Friday, March 16, 2012

TCA’s New Leader, Robert Low, Eager to Improve Driver Health

By Rip Watson, Senior Reporter

This story appears in the March 19 print edition of Transport Topics.

Prime Inc. President Robert Low puts his commitment to improving truckers’ health on the line at lunchtime, playing full-court basketball with co-workers. “Driver health and wellness is a personal passion of mine,” he told Transport Topics this month during the Truckload Carriers Association meeting in Florida, where he was elected chairman and promised to make health and wellness a priority.

Low, 62, highlighted that commitment with a focus on longevity of drivers, whose life expectancy is at least 15 years fewer than that of the average American. “That is just not right,” he said. Drivers “just want to work and love to work,” Low said. “They are [literally] dying to work. We need to do something about that.”Other health facts are sobering.Low cited the fact that at least twice as many drivers smoke and have diabetes, compared with other workers, and only 8% exercise regularly.

While Low didn’t mention it, a study by the American Dietetic Association found that 86% of drivers are overweight or obese. That’s three times the national average for all workers (see story, p. 22). “If you care about your people, you have to follow through,” said Low, who added that he’s being realistic in thinking that it won’t be easy to get drivers to stop smoking, lose weight and exercise.

Low, who stands about 6 feet tall, continues his commitment more than four decades after filling the shooting guard position at Skyline High School in rural Urbana, Mo., about 50 miles north of Springfield, Prime’s headquarters.“I really enjoy the experience,” Low said of playing indoor five-on-five games. He added that workers sometimes dunk the ball over him. Before the court was built in 2000, lunchtime games were played in a truck yard, shooting at a basket fastened to a building and dodging trucks backing in and out.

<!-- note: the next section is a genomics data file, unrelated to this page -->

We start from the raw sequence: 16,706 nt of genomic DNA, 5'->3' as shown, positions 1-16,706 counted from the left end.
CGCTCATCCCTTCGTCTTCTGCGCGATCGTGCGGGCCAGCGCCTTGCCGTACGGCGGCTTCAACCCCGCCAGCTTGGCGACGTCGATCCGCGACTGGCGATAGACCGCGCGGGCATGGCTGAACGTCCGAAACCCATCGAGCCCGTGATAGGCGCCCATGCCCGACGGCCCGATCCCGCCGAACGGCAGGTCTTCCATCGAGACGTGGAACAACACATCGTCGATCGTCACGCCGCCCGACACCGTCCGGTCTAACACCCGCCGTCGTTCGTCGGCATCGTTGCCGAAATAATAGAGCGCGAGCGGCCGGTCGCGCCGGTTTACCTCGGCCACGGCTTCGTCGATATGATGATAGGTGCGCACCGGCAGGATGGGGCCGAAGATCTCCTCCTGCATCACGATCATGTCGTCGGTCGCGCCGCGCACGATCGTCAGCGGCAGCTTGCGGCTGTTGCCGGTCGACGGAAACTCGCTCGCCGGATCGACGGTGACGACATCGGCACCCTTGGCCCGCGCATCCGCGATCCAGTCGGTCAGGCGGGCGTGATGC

He keeps playing because, “I really enjoy the experience,” he said.

Asked why driver wellness is a growing priority now, Low said, “We have a lot more information on the detrimental effects of sleep apnea. We understand how devastating diabetes is. It’s an epidemic — a progressive disease that is devastating if not treated.”

“These are conditions that can be corrected and cured with the right kind of health care and voluntary lifestyle changes,” he added. “We have the information; we have the knowledge; we know how to make it better.”Some pro-health steps already are being taken, both in the industry and at Prime, which ranks No. 22 on the Transport Topics Top 100 list of the largest for-hire carriers in the United States and Canada.
TCA has developed a health-screening kiosk and promoted wellness with a Weight Loss Challenge among carriers.

Prime has two full-time trainers at its fitness center to help with exercise, nutrition programs and smoking-cessation programs.The company also has a fitness center and trainer in its Pittston, Pa., terminal. Low particularly praised driver Siphiwe Baleka, an owner-operator for Prime, who has competed in triathlons and has produced a set of exercise and nutrition tapes for other drivers to use while they are working.

The tapes include push-ups, pull-ups, abdominal crunches, the use of resistance weight bands and even yoga, Low said. There also are potential business benefits to improving driver wellness, as the driver population ages and a shortage becomes more acute.“We have to do this,” Low said. “You have to scratch your head and say, ‘What are we going to do going forward?’ to find drivers.” Low also pledged to step up the industry’s image-building campaign with a driver focus that was started by his predecessor as TCA chairman, Fikes Truck Line CEO Gary Salisbury.